After planting of a seed, it remains dormant in the soil until there are appropriate conditions for it to grow. Germination only starts if there is the proper temperature, oxygen and water, and some seeds also require proper light. Some do better in full light, while others do well in darkness. Typically, the process by which a plant grows from a seed is called germination.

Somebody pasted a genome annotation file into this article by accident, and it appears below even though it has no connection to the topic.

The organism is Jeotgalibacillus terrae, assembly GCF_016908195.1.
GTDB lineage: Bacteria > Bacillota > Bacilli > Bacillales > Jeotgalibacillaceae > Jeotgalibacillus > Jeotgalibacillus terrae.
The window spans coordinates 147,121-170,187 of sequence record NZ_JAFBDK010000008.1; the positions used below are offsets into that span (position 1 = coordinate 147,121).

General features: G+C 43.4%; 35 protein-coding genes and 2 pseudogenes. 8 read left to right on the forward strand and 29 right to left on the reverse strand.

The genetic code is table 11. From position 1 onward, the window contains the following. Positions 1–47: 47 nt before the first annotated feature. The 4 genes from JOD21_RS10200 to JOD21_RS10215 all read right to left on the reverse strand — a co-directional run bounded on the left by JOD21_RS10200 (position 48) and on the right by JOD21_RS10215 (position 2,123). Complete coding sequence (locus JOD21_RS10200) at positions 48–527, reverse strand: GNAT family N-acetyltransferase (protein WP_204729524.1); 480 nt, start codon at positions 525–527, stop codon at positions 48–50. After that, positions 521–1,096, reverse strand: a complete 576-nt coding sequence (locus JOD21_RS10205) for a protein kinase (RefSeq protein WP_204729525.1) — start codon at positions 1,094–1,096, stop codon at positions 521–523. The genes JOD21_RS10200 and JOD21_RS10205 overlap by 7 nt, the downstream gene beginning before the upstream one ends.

When a seed gets the right conditions, water and oxygen are absorbed through the seed coat. The uptake of water is referred to as imbibition. The embryo's cells become enlarged, and the food supplies and enzymes become hydrated. The metabolic activities in the seed increase in order to produce energy necessary for growth. Then the seed coat breaks open, and the first part to emerge is the radicle, or root, followed by the plumule, which contains the leaves and the stem. Additionally, there are some conditions that may prevent the seed from germinating, including overwatering, planting the seeds too deep in the soil and planting the seeds in dry conditions. Some seeds are so dry that water can not get through the coat. Soaking the seeds helps to soften the coat to allow germination of the seed.